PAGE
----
Mimi Webb Hammersmith Apollo review

Mimi Webb at Hammersmith Apollo review | Mimi Webb could well be TikTok’s first truly great popstar

Mimi Webb exudes confidence at Hammersmith’s Eventim Apollo, demonstrating why she’s pop’s next big thing.


Mimi Webb’s spent her entire career trying to keep up with the success. The 22-year-old first broke through during the pandemic with the mournful ‘Before I Go’ while 2021’s Seven Shades Of Heartbreak EP saw her dubbed TikTok’s Queen Of Heartache.

Coming out of the pandemic didn’t slow things down either. She came third on the BBC’s Sound Of 2022 list, finishing below Wet Leg and PinkPantheress, and earlier this year she was nominated for Best New Artist at the BRITs. Her music has been streamed over a billion times. With all that early acclaim, Webb had more than most riding on her debut album. But rather than more of the same lovelorn vulnerability, Amelia saw the popstar start to experiment with up-tempo, feel-good anthems.

Still, throughout Webb’s back catalogue there’s a recurring message of empowerment and tonight, as she plays her biggest headline show yet at London’s Eventim Apollo, it’s a lesson that takes centre stage.

Mimi Webb

Photo: Dominic Lipinski

The pre-recorded opener sets the tone from the off, with Webb telling the crowd how social media can make it “feel wrong” to be sad or down when really, “it’s one of the most human experiences you can have.”

“When you’re standing on the edge, scared you’re going to fall – just hold on a bit longer,” she encourages. “Because you may fly higher than you ever have before.”

It’s this aspirational, comforting message that sits at the heart of a show that sees Webb live out every one of her popstar fantasies.

The twinkling ‘Ghost Of You’ kicks off a deafening singalong that doesn’t subside for the duration of the gig while ‘Remind You’ is given a classic rock reworking, courtesy of a three-piece band that also shine during the epic ‘24/5’.

Mimi Webb

Photo: Gonzalo Marroquin

The song ends with a blistering guitar solo and sparks raining down from the ceiling before Webb checks her hair, just to make sure she’s not about to catch on fire. It’s perhaps the only moment in the whole set where she looks unsure about what’s happening.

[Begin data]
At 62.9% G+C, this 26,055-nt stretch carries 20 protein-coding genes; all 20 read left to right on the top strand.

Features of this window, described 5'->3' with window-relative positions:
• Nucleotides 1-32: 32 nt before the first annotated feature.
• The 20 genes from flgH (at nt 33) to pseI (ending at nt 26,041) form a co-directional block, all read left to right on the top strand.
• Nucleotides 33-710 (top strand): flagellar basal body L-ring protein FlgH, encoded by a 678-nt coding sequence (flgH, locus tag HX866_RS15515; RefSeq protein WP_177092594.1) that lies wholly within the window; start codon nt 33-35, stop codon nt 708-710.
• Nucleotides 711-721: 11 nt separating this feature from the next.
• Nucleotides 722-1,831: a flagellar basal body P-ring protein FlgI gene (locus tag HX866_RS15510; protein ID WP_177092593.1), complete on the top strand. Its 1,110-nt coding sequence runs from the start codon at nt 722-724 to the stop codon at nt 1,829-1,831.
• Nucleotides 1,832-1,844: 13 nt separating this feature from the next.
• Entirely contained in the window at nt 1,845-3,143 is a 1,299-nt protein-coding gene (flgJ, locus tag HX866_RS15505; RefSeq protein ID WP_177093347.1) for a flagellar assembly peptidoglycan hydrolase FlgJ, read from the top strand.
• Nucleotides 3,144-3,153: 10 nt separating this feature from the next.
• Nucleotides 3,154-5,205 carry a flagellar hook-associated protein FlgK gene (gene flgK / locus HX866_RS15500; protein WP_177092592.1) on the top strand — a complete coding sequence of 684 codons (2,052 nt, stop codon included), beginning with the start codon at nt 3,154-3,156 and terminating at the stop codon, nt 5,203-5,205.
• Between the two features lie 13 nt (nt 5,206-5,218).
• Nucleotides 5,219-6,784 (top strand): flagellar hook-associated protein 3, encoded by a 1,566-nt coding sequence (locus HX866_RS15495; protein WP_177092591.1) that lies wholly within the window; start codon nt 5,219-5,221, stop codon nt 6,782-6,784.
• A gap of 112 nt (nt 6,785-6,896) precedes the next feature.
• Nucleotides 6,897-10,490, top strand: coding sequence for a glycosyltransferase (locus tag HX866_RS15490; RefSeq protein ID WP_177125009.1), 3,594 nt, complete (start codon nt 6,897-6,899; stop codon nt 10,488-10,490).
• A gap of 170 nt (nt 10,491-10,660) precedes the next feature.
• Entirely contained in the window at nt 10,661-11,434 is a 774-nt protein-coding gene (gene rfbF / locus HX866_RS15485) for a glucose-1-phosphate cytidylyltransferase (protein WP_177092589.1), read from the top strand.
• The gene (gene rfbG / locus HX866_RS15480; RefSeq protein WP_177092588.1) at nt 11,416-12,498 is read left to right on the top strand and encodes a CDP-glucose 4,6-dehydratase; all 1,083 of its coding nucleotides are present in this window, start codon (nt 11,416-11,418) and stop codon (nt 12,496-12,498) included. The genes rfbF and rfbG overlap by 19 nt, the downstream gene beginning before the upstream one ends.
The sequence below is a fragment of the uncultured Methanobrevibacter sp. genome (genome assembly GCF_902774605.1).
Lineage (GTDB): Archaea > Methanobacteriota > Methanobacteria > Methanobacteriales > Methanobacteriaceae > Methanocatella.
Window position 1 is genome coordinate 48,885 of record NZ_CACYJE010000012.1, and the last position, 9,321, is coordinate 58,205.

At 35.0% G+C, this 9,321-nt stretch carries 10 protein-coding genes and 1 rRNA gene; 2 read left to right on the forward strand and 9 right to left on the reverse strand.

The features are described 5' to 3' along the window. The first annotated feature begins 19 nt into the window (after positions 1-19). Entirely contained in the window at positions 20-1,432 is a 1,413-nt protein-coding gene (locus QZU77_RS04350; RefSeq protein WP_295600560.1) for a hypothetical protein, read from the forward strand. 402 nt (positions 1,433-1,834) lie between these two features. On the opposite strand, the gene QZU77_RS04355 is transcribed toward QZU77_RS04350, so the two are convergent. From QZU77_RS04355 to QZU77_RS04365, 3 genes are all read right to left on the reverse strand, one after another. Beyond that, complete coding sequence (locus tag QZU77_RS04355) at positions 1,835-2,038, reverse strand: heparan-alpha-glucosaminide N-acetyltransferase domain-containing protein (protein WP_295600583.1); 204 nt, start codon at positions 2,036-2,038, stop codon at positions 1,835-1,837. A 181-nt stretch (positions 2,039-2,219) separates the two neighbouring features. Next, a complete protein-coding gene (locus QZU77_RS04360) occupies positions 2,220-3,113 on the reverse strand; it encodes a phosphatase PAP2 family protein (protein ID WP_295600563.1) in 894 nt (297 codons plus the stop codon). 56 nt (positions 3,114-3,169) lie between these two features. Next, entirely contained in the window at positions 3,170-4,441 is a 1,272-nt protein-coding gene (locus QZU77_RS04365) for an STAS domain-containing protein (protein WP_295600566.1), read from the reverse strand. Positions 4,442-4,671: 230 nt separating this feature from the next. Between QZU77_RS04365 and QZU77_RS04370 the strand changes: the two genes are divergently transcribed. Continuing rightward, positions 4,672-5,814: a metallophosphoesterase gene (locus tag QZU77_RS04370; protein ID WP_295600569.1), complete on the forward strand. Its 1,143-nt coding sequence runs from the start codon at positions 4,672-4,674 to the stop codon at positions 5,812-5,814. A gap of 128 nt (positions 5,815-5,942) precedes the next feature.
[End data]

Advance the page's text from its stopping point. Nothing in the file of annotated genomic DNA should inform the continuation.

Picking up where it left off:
18 months ago, Mimi Webb was playing venues like the 800-capacity Scala but she never looks lost on the Eventim Apollo’s massive stage. With an infectious call-and-response, tracks like ‘Halfway’ were clearly written with spaces like this in mind, while the optimistic ‘Is It Possible’ sounds like the emotional crescendo of a West End show.

“I’ve been dreaming about this day my whole bloody life,” Webb says in disbelief before breakout track ‘Good Without’. “This will always be the most important song of every show,” she continues and judging by the reaction of the crowd, she’s not the only one emotionally invested in the self-empowering anthem.

A quick costume change follows and Webb’s back for a run of tropical pop songs, with recent hit ‘Freezing’ coming alongside a flurry of confetti before she strips things down for ‘Amelia’.

Mimi Webb

Photo: Gonzalo Marroquin

“I wanted to write this song to put down the message I needed to hear when I was younger, says Webb ahead of the track, revealing that she struggled at school because of her dyslexia. “It was rough back then. I always knew I wanted to be a singer, but it feels impossible at times. Writing down the message that ‘everything is going to be ok’ really helped me and I hope it helps you,” she tells the crowd before telling them “it’s all going to work out.” The singalong that follows is explosive.

It’s easy to dismiss Webb’s chart-friendly pop because a lot of it does pull inspiration from the likes of Miley Cyrus, Sam Smith, Adele and Dua Lipa. But her songs clearly mean a lot to her fans. There’s a relatable message behind every one and, more than once, Webb encourages the crowd to follow their dreams, hoping to inspire the next generation.

However, fierce, funny and dramatic songs like ‘Red Flags’ and ‘House On Fire’ see Webb start to come into her own as an artist. It’s those swaggering songs that close out the show and, as confetti fills the room, she declares that “tonight was the best night of my life.”

Once again, she clearly isn’t alone in how she’s feeling. This show proves that Mimi Webb could well be TikTok’s first truly great popstar.

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